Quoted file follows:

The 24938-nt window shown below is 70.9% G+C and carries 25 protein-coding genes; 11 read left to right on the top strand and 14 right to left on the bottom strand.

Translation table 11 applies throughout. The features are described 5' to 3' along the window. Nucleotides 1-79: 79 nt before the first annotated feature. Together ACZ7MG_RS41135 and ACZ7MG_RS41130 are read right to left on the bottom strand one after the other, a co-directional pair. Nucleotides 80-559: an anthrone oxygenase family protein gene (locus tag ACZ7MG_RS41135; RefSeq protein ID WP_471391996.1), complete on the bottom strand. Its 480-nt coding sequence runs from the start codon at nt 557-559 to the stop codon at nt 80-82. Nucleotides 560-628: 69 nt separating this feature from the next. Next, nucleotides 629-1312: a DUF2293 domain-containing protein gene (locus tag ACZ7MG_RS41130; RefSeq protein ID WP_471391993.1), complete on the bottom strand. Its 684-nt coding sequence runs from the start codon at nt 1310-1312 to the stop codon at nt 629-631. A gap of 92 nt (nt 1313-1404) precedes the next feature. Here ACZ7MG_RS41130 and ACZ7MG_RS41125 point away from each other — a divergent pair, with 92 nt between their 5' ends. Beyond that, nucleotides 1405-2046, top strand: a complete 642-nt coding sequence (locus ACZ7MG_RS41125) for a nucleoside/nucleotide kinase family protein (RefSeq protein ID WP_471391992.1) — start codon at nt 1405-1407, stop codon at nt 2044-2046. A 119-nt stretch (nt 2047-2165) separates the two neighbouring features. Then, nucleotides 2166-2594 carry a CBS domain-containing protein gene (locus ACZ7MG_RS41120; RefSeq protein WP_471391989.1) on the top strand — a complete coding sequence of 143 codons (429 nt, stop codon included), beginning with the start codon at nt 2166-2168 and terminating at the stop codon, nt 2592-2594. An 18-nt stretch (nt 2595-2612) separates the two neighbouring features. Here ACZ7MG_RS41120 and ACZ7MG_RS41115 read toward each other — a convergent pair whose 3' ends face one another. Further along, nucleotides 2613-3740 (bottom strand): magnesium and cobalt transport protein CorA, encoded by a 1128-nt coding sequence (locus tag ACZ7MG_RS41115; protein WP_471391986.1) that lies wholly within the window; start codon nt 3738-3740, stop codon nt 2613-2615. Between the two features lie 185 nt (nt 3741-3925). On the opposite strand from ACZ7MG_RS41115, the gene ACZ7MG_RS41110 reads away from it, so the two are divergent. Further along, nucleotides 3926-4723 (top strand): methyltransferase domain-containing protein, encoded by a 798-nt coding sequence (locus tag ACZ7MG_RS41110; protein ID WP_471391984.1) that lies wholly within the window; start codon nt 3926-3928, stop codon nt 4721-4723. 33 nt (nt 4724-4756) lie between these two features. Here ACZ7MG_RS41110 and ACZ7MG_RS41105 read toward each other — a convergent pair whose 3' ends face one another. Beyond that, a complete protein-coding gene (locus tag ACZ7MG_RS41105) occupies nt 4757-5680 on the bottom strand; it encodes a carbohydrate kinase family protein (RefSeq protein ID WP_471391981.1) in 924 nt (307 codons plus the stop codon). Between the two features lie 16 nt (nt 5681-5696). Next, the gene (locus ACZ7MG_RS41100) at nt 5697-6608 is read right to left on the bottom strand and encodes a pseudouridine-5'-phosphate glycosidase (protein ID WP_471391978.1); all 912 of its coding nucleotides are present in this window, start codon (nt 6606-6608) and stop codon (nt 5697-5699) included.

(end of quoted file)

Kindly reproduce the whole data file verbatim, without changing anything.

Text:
The 24938-nt window shown below is 70.9% G+C and carries 25 protein-coding genes; 11 read left to right on the top strand and 14 right to left on the bottom strand.

Translation table 11 applies throughout. The features are described 5' to 3' along the window. Nucleotides 1-79: 79 nt before the first annotated feature. Together ACZ7MG_RS41135 and ACZ7MG_RS41130 are read right to left on the bottom strand one after the other, a co-directional pair. Nucleotides 80-559: an anthrone oxygenase family protein gene (locus tag ACZ7MG_RS41135; RefSeq protein ID WP_471391996.1), complete on the bottom strand. Its 480-nt coding sequence runs from the start codon at nt 557-559 to the stop codon at nt 80-82. Nucleotides 560-628: 69 nt separating this feature from the next. Next, nucleotides 629-1312: a DUF2293 domain-containing protein gene (locus tag ACZ7MG_RS41130; RefSeq protein ID WP_471391993.1), complete on the bottom strand. Its 684-nt coding sequence runs from the start codon at nt 1310-1312 to the stop codon at nt 629-631. A gap of 92 nt (nt 1313-1404) precedes the next feature. Here ACZ7MG_RS41130 and ACZ7MG_RS41125 point away from each other — a divergent pair, with 92 nt between their 5' ends. Beyond that, nucleotides 1405-2046, top strand: a complete 642-nt coding sequence (locus ACZ7MG_RS41125) for a nucleoside/nucleotide kinase family protein (RefSeq protein ID WP_471391992.1) — start codon at nt 1405-1407, stop codon at nt 2044-2046. A 119-nt stretch (nt 2047-2165) separates the two neighbouring features. Then, nucleotides 2166-2594 carry a CBS domain-containing protein gene (locus ACZ7MG_RS41120; RefSeq protein WP_471391989.1) on the top strand — a complete coding sequence of 143 codons (429 nt, stop codon included), beginning with the start codon at nt 2166-2168 and terminating at the stop codon, nt 2592-2594. An 18-nt stretch (nt 2595-2612) separates the two neighbouring features. Here ACZ7MG_RS41120 and ACZ7MG_RS41115 read toward each other — a convergent pair whose 3' ends face one another. Further along, nucleotides 2613-3740 (bottom strand): magnesium and cobalt transport protein CorA, encoded by a 1128-nt coding sequence (locus tag ACZ7MG_RS41115; protein WP_471391986.1) that lies wholly within the window; start codon nt 3738-3740, stop codon nt 2613-2615. Between the two features lie 185 nt (nt 3741-3925). On the opposite strand from ACZ7MG_RS41115, the gene ACZ7MG_RS41110 reads away from it, so the two are divergent. Further along, nucleotides 3926-4723 (top strand): methyltransferase domain-containing protein, encoded by a 798-nt coding sequence (locus tag ACZ7MG_RS41110; protein ID WP_471391984.1) that lies wholly within the window; start codon nt 3926-3928, stop codon nt 4721-4723. 33 nt (nt 4724-4756) lie between these two features. Here ACZ7MG_RS41110 and ACZ7MG_RS41105 read toward each other — a convergent pair whose 3' ends face one another. Beyond that, a complete protein-coding gene (locus tag ACZ7MG_RS41105) occupies nt 4757-5680 on the bottom strand; it encodes a carbohydrate kinase family protein (RefSeq protein ID WP_471391981.1) in 924 nt (307 codons plus the stop codon). Between the two features lie 16 nt (nt 5681-5696). Next, the gene (locus ACZ7MG_RS41100) at nt 5697-6608 is read right to left on the bottom strand and encodes a pseudouridine-5'-phosphate glycosidase (protein ID WP_471391978.1); all 912 of its coding nucleotides are present in this window, start codon (nt 6606-6608) and stop codon (nt 5697-5699) included.